I got up at 6am (why do I write the ‘am’? Getting up at 6pm is not really about the kind of trip I’m making), so got up at six, slipt slyly out of my bed, packed my back, left a thank you note for Ellu on the table, took a banana and sneaked out of her flat. Then I walked to the port to embark on my ferry to Helsinki. “C-terminal”, where I erroneously believed to be headed, was not that well-known among local’s. Even after showing my left hand with an A and a B stroke through and a C with the hint “Sadam” (port in Estonian) she nodded and said something about Centrum. Although I had lost my map, I still knew where I had to go, and I arrived at the A-Terminal (the right one) on time.
About the “Sadam” thing I made a little joke. It goes like this: We can be lucky that George W. Bush is so stupid to be totally ignorant of every other country, otherwise he would have know that there is something called “Sadam” here – and he would most likely have bombed it.
After half an hour observing other people in the terminal, among them a group of metal tourists with black clothes, I entered the vessel. I went to the upper deck immediately, and I saw the sun rising, and felt alive. A group of Chinese woman were taking pictures of themselves, one of them awkwardly holding a SLR-camera with a huge objective reversed in front of her for a self-portrait against a rising helios, so I offered them a little help. But I don’t seem to have put many buttons there, since I was ignored. It didn’t bother me, since the upper deck was almost empty and I photographed the rapidly brightening morning sky.
On the boat I saw something that I’d never seen before, and that really scared me off: the bar was actually… barred. And since I had made no use of it whatsoever, I didn’t find it obvious that a bar was barred – that it was in fact more like a cage. There must be savages on this boat, I thought, that rampage the interior, driving up the prices except for the 8am ferry. There must be ferocious drunks feasting on ethanol and trying to slaughter the bartender, who would probably hide in his cage, reluctantly giving out vodka to hairy claws through the steel bars and wait until the ferry would finally reach the save haven of Helsinki or Tallinn Port Areas. I heard stories about wacko’s doing crazy things on Scandinavian ferries, and I saw the group of heavy metal guys wreathed in dark gowns – connecting those facts I uttered a short “mmm” before laying down for a while.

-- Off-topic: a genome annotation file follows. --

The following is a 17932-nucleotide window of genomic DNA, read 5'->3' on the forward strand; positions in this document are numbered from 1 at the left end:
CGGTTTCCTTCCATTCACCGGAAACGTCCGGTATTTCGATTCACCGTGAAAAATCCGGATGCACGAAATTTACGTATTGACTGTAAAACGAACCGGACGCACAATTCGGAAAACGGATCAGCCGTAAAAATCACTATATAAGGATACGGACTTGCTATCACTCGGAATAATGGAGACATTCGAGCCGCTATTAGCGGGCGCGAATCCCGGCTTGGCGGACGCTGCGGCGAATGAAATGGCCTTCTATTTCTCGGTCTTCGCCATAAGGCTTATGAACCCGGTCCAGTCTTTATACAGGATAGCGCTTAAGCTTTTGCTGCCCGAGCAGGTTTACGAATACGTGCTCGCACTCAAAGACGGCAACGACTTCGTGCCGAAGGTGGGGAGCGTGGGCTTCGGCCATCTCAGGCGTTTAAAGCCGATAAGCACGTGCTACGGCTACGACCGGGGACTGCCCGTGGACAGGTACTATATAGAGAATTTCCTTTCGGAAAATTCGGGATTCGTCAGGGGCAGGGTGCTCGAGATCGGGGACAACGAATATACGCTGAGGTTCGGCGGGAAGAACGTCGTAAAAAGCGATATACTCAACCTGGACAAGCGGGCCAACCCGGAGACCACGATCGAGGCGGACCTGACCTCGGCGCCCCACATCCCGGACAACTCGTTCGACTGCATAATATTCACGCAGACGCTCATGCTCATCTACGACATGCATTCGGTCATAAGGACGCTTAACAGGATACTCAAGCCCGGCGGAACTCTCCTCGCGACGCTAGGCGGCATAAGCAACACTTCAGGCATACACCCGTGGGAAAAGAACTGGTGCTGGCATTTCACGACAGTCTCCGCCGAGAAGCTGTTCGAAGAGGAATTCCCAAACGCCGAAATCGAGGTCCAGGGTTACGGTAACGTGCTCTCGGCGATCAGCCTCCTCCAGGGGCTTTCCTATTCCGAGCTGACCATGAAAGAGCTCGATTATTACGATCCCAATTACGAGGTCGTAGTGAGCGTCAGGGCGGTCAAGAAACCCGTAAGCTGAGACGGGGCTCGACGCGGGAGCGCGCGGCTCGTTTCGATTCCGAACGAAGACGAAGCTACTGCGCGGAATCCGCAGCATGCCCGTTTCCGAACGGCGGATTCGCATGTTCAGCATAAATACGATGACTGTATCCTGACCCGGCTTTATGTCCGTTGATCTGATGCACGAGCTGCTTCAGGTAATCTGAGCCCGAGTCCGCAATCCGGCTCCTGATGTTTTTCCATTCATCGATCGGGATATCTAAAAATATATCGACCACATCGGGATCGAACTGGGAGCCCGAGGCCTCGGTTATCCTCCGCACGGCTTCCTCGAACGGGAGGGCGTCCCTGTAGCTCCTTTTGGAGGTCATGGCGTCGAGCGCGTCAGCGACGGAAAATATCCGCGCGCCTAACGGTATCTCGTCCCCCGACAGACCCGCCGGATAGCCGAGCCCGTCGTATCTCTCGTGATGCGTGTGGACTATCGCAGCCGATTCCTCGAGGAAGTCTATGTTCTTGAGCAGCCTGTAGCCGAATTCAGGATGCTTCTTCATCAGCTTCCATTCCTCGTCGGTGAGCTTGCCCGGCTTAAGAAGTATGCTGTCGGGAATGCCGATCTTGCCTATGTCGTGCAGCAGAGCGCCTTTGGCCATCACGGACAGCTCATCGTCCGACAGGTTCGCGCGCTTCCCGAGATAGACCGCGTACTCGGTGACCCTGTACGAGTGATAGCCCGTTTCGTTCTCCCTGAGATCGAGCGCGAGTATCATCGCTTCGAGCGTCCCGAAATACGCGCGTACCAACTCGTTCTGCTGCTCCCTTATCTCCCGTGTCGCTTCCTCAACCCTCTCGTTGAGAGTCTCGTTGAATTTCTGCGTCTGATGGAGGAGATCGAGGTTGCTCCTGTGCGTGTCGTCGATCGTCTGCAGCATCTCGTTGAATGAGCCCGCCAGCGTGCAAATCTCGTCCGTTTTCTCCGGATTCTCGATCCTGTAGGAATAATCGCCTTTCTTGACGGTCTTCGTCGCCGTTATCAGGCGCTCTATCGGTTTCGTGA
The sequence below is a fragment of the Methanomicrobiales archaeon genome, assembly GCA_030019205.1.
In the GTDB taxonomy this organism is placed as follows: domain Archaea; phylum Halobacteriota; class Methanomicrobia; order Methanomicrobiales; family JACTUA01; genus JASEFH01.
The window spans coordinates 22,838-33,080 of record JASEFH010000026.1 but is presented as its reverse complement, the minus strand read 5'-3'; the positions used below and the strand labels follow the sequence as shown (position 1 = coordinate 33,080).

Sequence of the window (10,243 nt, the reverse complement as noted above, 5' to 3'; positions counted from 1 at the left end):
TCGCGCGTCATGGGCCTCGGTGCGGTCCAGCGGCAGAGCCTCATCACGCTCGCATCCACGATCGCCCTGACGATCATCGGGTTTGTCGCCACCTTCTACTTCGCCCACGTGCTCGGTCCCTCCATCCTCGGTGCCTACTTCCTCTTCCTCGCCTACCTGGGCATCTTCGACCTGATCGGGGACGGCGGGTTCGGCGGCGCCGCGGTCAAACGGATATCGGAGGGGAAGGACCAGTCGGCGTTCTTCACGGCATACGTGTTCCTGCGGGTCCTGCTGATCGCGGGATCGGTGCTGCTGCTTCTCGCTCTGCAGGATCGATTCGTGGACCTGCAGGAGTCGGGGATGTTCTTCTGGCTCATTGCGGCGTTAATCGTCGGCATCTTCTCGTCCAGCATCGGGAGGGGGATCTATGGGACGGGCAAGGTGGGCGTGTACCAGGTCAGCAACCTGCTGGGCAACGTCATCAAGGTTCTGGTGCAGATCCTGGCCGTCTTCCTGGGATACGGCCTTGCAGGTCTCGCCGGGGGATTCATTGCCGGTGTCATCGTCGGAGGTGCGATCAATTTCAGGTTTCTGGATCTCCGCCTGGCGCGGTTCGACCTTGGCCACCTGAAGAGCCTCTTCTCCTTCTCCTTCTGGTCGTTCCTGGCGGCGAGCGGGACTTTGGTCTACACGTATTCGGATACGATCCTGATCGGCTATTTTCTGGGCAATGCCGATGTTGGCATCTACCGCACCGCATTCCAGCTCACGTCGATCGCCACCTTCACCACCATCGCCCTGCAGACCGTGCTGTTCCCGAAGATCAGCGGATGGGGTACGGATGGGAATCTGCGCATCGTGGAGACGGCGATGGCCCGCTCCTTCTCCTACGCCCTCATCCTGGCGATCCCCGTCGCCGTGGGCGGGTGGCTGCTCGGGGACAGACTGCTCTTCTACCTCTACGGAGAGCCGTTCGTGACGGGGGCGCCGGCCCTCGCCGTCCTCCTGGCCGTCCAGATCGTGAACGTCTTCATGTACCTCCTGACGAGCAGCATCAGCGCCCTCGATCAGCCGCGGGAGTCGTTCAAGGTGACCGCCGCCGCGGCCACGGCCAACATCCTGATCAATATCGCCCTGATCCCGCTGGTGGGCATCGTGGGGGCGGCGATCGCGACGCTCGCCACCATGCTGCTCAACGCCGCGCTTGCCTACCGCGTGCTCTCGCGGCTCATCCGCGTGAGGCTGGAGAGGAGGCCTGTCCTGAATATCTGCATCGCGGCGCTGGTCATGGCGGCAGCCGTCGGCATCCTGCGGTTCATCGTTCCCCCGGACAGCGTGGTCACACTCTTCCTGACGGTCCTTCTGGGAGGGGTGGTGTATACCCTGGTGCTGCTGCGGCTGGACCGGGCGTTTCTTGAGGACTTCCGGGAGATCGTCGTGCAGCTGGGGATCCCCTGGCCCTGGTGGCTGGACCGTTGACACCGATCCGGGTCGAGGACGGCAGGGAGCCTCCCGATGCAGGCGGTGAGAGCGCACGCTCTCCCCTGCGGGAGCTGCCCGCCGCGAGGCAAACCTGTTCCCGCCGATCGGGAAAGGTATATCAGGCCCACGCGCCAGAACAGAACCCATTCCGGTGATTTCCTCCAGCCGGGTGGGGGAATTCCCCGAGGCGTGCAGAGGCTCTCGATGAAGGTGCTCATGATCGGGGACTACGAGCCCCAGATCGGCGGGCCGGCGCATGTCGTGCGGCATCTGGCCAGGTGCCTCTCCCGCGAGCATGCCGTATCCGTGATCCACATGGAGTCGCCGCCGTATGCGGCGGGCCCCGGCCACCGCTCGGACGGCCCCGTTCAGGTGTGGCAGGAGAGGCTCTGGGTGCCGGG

There is another anecdote. In Tallinn, I read René Girard’s Violence and the Sacred, kindly shared by Ellu, and read about his claim that the sacrifice is fundamental in any religion, and learned about the concept of the surrogate victim, essentially a victim that represents the Father of the clan, but chosen randomly. The play is, Girard claims against Huizinga (homo ludens) not the most fundamental thing, it is originated in religious rites, which are really the very basis of human society. They introduce the aspect of randomness, of choosing the surrogate victim. Canelos-Quichua Indians in Ecuador use dice, and Oedipus, Girard reminds us, is the sun of Tyche.